On one of our evening strolls, my mum said to me: “When I was young, I could never appreciate orchestra music — I always found it too old, too sombre, too overpowering – there were just too many things to take in all at once.
“It has taken me ages, but now that I’m able to calm my mind and sit with the music, I am starting to hear the layers —the interweaving melodies and occasional clash of cleffs. I am able to follow the music to its end.”
At her invitation, I started listening to baroque music again, much like the pieces she used to play from the living room when I was a young child, trying to imbue Vivaldi and Handel into me as we struggled with my progress in piano lessons.
Back then she had a whole collection of music CDs — their reflective metallic layer beaming back bands of rainbow-coloured light — now diminished to a distant memory, a relic of the past.
We no longer have the same music player stationed in the living room floating out Four Seasons or Pachelbel’s Canon.
Instead, I typed “baroque classics” into Spotify when I got home, and sat for a while with the playlist, listening to unaccompanied cello suites until everything else was still around me.
“Something is always harder to appreciate if it takes more effort to understand. But it is the effort that gives an object its substance,” my mum said, and I reflected on the many things I had given up on as a child through the years, or threatened to give up on and very likely would have, if not for her firm hand and stern gaze.
I had never been very resilient as a child, from fumbling to tie the perfect bun in the mirror and lagging behind the other girls at the barre, then telling my mum I wasn’t going back to ballet.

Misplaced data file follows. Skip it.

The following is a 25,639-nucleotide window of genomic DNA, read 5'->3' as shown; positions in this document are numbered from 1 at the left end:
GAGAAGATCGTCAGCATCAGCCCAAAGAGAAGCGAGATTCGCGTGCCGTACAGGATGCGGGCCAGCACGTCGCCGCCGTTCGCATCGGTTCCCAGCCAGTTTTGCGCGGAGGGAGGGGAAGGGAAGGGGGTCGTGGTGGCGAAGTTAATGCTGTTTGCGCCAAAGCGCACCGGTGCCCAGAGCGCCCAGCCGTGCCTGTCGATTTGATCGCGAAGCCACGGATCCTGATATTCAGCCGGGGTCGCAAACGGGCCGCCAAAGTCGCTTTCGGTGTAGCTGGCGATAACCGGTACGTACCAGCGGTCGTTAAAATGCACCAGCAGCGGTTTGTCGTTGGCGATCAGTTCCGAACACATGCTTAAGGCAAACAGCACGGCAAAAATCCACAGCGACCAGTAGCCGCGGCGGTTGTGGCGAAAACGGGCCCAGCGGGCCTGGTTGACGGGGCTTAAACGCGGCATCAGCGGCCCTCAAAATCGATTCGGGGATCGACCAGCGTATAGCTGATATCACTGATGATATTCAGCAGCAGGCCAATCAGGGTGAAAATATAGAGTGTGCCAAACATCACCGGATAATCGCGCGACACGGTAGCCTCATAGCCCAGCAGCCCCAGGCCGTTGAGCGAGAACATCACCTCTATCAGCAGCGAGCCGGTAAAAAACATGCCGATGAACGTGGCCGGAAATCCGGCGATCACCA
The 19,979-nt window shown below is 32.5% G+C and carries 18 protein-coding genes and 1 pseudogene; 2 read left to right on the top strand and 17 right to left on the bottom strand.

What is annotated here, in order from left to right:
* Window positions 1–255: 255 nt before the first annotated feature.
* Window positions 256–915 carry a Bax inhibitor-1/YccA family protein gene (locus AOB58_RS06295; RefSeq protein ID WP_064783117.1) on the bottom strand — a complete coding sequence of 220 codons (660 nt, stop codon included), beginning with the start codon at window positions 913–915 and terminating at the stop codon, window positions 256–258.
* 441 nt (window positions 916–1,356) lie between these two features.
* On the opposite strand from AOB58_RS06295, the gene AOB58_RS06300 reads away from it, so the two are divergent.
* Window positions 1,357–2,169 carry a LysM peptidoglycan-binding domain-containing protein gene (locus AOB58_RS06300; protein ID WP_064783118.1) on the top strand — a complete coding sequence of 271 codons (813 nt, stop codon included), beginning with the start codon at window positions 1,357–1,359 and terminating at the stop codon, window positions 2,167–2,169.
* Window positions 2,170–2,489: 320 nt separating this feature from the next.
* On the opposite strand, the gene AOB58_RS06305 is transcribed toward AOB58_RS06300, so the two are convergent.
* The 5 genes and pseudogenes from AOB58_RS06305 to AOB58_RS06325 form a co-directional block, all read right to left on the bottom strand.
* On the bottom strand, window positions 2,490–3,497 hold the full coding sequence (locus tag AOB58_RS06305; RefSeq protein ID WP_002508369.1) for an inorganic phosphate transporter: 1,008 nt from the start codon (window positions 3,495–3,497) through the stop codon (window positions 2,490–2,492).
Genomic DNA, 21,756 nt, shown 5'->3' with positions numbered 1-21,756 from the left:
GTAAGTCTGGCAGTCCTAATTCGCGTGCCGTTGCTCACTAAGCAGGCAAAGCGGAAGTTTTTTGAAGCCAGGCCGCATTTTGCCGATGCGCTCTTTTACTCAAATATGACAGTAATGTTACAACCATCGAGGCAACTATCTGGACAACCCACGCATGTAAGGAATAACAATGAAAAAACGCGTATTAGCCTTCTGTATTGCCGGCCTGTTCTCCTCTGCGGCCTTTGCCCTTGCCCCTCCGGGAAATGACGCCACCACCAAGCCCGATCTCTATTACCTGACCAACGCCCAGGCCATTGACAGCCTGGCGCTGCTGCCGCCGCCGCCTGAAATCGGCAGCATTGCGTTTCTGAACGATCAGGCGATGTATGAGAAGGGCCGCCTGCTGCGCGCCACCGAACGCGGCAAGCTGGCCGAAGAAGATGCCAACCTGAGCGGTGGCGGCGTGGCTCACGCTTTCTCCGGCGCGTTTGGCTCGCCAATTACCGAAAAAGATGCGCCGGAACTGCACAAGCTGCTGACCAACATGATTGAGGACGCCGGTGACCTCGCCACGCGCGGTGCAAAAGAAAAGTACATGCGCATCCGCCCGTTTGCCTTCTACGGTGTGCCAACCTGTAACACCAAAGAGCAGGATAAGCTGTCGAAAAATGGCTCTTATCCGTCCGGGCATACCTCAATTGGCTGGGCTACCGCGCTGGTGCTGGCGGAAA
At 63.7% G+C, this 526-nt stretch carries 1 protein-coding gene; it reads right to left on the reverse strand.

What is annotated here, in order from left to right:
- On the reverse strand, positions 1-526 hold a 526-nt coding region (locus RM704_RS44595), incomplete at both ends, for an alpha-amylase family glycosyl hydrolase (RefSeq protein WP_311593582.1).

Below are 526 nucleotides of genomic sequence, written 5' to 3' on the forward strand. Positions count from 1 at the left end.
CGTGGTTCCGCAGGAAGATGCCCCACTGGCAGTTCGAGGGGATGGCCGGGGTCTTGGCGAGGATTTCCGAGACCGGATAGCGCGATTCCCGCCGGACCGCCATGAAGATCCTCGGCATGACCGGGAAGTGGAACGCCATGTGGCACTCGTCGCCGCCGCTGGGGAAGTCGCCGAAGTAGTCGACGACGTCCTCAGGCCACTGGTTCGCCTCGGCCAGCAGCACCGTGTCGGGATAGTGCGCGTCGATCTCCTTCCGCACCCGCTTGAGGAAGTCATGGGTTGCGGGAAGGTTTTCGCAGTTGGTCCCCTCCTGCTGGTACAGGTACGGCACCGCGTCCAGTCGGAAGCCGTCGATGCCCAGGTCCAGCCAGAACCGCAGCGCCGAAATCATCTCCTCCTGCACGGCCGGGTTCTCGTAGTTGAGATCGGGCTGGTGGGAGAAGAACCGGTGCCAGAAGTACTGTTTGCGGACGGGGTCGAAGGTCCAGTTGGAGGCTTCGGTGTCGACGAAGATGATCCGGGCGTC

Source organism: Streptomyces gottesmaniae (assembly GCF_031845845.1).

When I transitioned from electrical keyboard to piano and found the keys too rigid for my fingers, I wanted to quit. When my swimming instructor hollered at me for not tying my pyjamas into a float quickly enough during water trapping, I wanted out.
Thankfully, as a result of my mum’s insistence, I am now able to play most pieces on the piano, and can probably make it to the water’s edge alive if you were to throw me into the sea.
However, there were also things I gave up along the way that she let me quit — such as ballet, for which I never received formal training and now definitely regret, as well as my short-lived forays into theatre and debating.
But through all these experiences, I learnt that it takes experience to discern nuance, and even then, it takes you time to comprehend it.
Now that I have a semi-break from clinicals, I’ve been spending most of my days at home, helping with additional household chores and eating the meals my mum lovingly prepares for lunch — the fragrance of jasmine rice fills the air, mixed with the steam of stir-fried vegetables and double-boiled soup.
“You’d be missing home and Singaporean food if you were in the States now,” my mother said, jabbing the air with her chopsticks. I smiled and said nothing, as I scooped silk gourd and fried eggs into my bowl.
I’m glad I had the chance to stay and celebrate Mother’s Day with her again this year.
ABOUT THE AUTHOR:
Faye Ng Yu Ci is a fourth-year student at Yong Loo Lin School of Medicine, National University of Singapore.